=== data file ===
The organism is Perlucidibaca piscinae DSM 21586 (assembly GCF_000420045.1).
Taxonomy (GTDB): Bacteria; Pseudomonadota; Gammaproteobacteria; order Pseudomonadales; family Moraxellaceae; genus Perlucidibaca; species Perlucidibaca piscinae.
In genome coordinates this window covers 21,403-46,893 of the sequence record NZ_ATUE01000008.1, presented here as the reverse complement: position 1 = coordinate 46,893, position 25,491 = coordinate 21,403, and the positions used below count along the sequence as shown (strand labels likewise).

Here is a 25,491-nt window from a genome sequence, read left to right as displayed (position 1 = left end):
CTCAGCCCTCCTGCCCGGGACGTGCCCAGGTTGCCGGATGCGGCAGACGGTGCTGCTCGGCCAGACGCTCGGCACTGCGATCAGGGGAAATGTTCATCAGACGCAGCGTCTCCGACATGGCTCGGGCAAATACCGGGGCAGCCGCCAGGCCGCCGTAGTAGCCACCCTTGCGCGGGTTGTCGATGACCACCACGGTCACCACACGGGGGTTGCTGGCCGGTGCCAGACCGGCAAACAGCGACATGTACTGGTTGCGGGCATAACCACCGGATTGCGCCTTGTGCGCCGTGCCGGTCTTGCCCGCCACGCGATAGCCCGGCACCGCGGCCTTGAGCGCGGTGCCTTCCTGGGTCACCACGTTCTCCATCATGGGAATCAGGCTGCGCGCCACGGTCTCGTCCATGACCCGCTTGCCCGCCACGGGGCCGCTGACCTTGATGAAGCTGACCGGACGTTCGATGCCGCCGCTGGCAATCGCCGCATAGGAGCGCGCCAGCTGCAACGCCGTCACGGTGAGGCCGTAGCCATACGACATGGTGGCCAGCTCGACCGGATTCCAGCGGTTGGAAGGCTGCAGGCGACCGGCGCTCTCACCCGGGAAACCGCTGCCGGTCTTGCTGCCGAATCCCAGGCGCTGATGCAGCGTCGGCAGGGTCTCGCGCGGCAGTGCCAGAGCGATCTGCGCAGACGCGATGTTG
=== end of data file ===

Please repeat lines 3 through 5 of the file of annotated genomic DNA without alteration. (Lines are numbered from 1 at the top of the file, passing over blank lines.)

In genome coordinates this window covers 21,403-46,893 of the sequence record NZ_ATUE01000008.1, presented here as the reverse complement: position 1 = coordinate 46,893, position 25,491 = coordinate 21,403, and the positions used below count along the sequence as shown (strand labels likewise).

Here is a 25,491-nt window from a genome sequence, read left to right as displayed (position 1 = left end):
CTCAGCCCTCCTGCCCGGGACGTGCCCAGGTTGCCGGATGCGGCAGACGGTGCTGCTCGGCCAGACGCTCGGCACTGCGATCAGGGGAAATGTTCATCAGACGCAGCGTCTCCGACATGGCTCGGGCAAATACCGGGGCAGCCGCCAGGCCGCCGTAGTAGCCACCCTTGCGCGGGTTGTCGATGACCACCACGGTCACCACACGGGGGTTGCTGGCCGGTGCCAGACCGGCAAACAGCGACATGTACTGGTTGCGGGCATAACCACCGGATTGCGCCTTGTGCGCCGTGCCGGTCTTGCCCGCCACGCGATAGCCCGGCACCGCGGCCTTGAGCGCGGTGCCTTCCTGGGTCACCACGTTCTCCATCATGGGAATCAGGCTGCGCGCCACGGTCTCGTCCATGACCCGCTTGCCCGCCACGGGGCCGCTGACCTTGATGAAGCTGACCGGACGTTCGATGCCGCCGCTGGCAATCGCCGCATAGGAGCGCGCCAGCTGCAACGCCGTCACGGTGAGGCCGTAGCCATACGACATGGTGGCCAGCTCGACCGGATTCCAGCGGTTGGAAGGCTGCAGGCGACCGGCGCTCTCACCCGGGAAACCGCTGCCGGTCTTGCTGCCGAATCCCAGGCGCTGATGCAGCGTCGGCAGGGTCTCGCGCGGCAGTGCCAGAGCGATCTGCGCAGACGCGATGTTG